Damped Lissajous Curves

The curve is defined by the parametric equations:

\begin{align*} x(t) &= \cos(at)e^{-dt} \\ y(t) &= \sin(t)e^{-dt} \end{align*} , 0\leq t \lt 14\pi

The angular frequency of the x-coordinate, a, varies between 0 and 2 as the curve is animated.

When $$d=0$$, the curve is defined by:

\begin{align*} x(t) &= \cos(at) \\ y(t) &= \sin(t) \end{align*} , 0\leq t \lt 14\pi

This is a so called Lissajous curve (Wikipedia: Lissajous curve ). In this case, the x- and the y-coordinates are simple harmonic oscillators. When $$a=1$$, the curve is a circle.

When $$d\gt0$$, the amplitudes of the oscillations of the coordinates decay exponentially through the factor $$e^{-dt}$$. In this case the coordinates are damped harmonic oscillators and the curve is a damped Lissajous curve. In this case, when $$a=1$$, the curve is a spiral.

Harmonograph using GeoGebra

A harmonograph is a mechanical device that uses pendulums to control the movement of a pen and/or to control the movement of the drawing paper. When two pendulums that swing in perpendicular planes are used, the curve created will be a damped Lissajous curve. One such example, where the pendulums control the pen, is shown in this YouTube film. The curve created by a mechanical device, is usually longer than the curves shown above. Furthermore, the amplitude as well as the phase of the respective pendulum oscillation, may vary.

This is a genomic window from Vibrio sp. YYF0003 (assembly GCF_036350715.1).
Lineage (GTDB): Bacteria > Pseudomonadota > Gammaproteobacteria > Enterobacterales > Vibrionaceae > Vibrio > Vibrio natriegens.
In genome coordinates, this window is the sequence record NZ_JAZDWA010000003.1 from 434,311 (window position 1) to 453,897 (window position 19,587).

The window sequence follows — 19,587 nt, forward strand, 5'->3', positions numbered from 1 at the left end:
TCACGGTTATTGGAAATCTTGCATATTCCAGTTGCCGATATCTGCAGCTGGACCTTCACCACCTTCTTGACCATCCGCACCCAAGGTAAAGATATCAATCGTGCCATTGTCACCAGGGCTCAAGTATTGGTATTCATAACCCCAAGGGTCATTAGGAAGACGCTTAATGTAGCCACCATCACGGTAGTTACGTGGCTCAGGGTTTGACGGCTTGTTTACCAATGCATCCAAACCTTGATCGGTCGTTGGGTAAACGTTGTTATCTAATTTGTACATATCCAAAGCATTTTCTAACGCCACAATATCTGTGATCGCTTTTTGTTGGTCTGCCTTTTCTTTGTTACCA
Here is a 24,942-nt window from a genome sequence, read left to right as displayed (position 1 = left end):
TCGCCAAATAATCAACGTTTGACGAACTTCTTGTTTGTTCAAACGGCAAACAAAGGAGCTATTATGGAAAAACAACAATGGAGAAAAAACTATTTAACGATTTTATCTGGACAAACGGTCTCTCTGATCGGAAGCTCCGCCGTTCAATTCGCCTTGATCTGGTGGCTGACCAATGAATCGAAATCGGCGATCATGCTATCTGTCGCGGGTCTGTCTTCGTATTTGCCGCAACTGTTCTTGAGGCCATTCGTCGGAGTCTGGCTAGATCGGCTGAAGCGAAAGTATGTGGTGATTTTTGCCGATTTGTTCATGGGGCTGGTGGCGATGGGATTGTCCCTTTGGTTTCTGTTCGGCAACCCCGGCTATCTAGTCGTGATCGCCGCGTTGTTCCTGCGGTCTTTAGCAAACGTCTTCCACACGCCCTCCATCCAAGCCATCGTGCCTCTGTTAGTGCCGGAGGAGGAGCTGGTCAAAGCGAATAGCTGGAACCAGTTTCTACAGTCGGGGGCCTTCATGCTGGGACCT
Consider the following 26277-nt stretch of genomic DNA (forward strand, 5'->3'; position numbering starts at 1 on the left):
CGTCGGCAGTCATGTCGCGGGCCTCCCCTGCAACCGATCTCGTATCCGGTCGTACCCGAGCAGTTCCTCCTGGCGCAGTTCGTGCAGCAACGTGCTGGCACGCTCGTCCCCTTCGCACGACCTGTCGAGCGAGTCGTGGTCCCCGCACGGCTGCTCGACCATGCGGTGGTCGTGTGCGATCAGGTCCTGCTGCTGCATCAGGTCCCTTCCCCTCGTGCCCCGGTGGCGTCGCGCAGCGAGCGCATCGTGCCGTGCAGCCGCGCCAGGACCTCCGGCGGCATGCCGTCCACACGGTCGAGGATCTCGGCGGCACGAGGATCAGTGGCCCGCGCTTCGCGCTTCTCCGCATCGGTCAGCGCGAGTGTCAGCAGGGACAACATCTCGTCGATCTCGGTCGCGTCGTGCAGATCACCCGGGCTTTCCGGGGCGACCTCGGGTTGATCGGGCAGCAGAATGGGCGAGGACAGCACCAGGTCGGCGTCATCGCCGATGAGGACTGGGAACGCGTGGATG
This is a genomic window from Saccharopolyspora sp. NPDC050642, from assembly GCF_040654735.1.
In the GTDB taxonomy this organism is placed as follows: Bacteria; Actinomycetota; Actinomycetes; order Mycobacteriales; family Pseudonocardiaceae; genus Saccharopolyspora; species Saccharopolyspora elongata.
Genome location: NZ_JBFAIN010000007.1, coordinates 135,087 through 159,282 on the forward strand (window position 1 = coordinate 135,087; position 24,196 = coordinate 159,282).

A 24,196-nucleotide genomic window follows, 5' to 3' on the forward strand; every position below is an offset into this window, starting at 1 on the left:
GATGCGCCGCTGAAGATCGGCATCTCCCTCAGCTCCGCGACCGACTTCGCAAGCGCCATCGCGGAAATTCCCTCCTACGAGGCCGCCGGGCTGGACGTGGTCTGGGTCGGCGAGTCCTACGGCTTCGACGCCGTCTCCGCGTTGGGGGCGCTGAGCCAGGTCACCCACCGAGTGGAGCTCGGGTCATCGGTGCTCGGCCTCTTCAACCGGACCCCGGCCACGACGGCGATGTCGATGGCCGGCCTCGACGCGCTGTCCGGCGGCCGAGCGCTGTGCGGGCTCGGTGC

The behaviour of a harmonograph can be visualized using GeoGebra. Enter three sliders a, d, and t to represent the parameters of the curve traced out by the point:

$( \cos(at)e^{-dt}, \sin(t)e^{-dt})$

Let A and B be points representing the oscillating coordinates.

A=(cos(a t) e^(-d t), -1.5)
B=(-1.5, sin(t) e^(-d t))


Enter lines as in the worksheet below and enter the intersection point (the pen). Put a trace on the intersection point and animate t.

The curve traced out can be defined as a GeoGebra curve.

c=Curve[cos(a t) e^(-d t),sin(t) e^(-d t),t,0,6pi]


If animating the slider a, the colour of the curve can be specified as a function of a in the properties window under the advanced tab. In the example below, following functions for red, green and blue have been entered

(1 + cos(10a)) / 2.5
(1 + cos(13a)) / 5
(1 + sin(10a)) / 2.5